Even if you’re not impressed by this roster, the Joker League has an undeniable advantage thanks to their leader’s reality-warping powers. In the 2007 storyline, Superman is a criminal being held in Arkham Asylum, Aquaman cannot access his powers since he can’t go in the water, and Batman is trapped in a Prometheus-inspired nightmare where he is brutally murdered every night and brought back to life the next day. Now, consider how much fun this Joker could have in the DCEU…


Justice League International

Another Giffen and DeMatteis team that could do some damage is the Justice League International. This team was created in 1987 after Crisis on Infinite Earths. DC wanted a new JL book, but most of the founding members were unavailable at the time. So, Giffen and DeMatteis thrust several unknown superheroes into the spotlight instead. With Batman as their leader, the team included Black Canary, Martian Manhunter, Guy Gardner, Doctor Light, Doctor Fate and Mister Miracle.

The JLI only became a more powerful team as the roster expanded in the early ‘90s. After Blackest Night, DC relaunched the JLI with Giffen and Judd Winick. The original roster was joined by Wonder Woman, Power Girl, Captain Atom, Booster Gold and Jaime Reyes as Blue Beetle. Batman would probably default to his DCEU colleagues should a superpowered showdown ever occur, but the JLI has the power advantage by a longshot.


The Injustice League

To make the Justice League International a team with its own unique storylines and interesting rogues gallery, Giffen and DeMatteis first introduced the Injustice League in 1989. They were a wacky bunch of incompetent criminals like Cluemaster, the Mighty Bruce and Major Disaster.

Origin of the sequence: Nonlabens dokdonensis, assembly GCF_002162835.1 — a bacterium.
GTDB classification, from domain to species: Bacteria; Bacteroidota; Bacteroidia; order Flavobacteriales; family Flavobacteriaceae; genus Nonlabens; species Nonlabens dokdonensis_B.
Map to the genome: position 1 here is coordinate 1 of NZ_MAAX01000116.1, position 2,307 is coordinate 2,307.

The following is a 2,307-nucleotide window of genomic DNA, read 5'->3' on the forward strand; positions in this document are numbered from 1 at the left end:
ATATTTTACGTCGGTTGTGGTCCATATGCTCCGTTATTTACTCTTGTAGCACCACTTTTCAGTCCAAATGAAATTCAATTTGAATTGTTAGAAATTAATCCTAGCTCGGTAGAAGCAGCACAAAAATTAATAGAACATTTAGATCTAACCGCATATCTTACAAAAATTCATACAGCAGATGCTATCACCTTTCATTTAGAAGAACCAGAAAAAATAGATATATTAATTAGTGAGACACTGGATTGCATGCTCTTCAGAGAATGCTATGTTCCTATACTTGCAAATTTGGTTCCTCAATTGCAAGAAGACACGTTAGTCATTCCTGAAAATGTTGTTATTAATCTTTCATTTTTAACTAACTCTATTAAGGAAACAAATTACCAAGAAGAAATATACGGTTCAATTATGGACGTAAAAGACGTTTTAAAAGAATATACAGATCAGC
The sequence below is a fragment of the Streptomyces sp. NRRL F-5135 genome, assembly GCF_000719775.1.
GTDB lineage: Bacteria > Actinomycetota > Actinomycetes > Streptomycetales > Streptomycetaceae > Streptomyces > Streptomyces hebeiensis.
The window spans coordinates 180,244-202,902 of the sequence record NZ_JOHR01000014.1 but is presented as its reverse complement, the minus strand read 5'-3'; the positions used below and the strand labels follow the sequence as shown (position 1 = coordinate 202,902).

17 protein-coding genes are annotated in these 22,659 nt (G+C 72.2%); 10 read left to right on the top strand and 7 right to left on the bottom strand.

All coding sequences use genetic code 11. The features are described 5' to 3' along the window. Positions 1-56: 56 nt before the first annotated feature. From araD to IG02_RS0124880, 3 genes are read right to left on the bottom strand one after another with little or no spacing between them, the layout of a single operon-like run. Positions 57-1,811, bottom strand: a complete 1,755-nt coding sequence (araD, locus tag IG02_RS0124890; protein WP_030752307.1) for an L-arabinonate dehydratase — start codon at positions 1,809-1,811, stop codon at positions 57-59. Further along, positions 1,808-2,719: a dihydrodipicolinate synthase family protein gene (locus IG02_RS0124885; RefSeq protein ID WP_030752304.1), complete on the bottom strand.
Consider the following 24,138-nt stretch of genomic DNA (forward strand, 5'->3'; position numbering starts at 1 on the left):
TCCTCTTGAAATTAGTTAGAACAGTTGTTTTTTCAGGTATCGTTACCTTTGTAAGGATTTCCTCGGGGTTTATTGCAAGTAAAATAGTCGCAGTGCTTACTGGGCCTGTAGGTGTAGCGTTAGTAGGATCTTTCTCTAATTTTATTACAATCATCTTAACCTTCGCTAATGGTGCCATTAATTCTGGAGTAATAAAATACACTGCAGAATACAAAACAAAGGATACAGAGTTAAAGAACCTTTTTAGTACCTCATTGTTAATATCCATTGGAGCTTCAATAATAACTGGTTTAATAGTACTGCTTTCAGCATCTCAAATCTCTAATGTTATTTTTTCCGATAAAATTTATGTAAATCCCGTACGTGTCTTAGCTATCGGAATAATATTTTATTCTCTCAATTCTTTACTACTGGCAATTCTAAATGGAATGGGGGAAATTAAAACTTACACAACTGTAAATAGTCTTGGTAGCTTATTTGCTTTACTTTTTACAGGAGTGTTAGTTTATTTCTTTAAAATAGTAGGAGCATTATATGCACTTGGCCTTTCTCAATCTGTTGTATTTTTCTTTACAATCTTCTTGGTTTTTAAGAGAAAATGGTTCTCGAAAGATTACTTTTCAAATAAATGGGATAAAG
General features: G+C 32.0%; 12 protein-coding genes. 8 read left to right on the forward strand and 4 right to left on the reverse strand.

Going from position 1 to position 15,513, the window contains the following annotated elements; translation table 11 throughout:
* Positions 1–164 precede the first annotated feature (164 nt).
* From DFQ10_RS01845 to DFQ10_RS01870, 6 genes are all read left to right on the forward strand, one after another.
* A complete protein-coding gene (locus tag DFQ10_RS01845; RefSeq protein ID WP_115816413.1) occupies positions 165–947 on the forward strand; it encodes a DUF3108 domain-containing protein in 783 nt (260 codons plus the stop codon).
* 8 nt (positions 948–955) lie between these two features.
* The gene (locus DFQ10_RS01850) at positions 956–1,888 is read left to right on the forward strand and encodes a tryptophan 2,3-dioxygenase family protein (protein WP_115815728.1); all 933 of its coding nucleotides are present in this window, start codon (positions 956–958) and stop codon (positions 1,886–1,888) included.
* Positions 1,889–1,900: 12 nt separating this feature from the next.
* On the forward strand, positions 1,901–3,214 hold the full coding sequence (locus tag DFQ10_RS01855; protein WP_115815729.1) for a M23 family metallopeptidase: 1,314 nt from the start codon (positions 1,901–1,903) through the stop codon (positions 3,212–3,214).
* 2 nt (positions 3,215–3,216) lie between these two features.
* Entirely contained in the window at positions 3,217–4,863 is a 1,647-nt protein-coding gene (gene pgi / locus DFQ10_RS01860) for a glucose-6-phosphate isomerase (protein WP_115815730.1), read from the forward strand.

However, Geoff Johns and Dick Giordano retroactively made the 1989 Injustice League the second version of the team, and premiered the first version of the team in the 2000 solo issue Silver Age: Showcase. The Silver Age team includes serious threats like Lex Luthor, Black Manta, Bizarro, the Joker and Agamemno. They manage to switch minds with the Justice League during their run, which allows the villains to learn all their secrets and take temporary control of their bodies. The Injustice League may not outmatch the DCEU in power, but their intimate knowledge of their enemies would help them in any fight.


Extreme Justice

When the Justice League International book was cancelled, its immediate replacement embraced the Dark Age comic trends of the ‘90s and took an -- ahem -- extreme take on vigilantism. Extreme Justice was a short-lived alternate Justice League featuring Captain Atom, Ted Kord’s Blue Beetle, Booster Gold, Maxima and Firestorm, among other heroes.

In the spirit of senseless grittiness, Extreme Justice was a proactive strike team deployed to prevent international incidents like government coups. Their typical form of superheroics includes invading developing countries and destroying their factories, which they accomplish with frightening ease. Their harsh take on retributive justice eventually forces the U.N. to step in and dissolve the team, but not before they solidified their reputation as a highly effective, morally grey version of the Justice League willing to do anything to get the job done. They are definitely a force only the foolish try to reckon with.


The Authority

This choice was a bit tricky. The Authority was created by Warren Ellis and Bryan Hitch under DC’s WildStorm imprint back in 1999. This team is the successor of Stormwatch, the superhero team originally created by Jim Lee in 1993, which Ellis took over in 1996.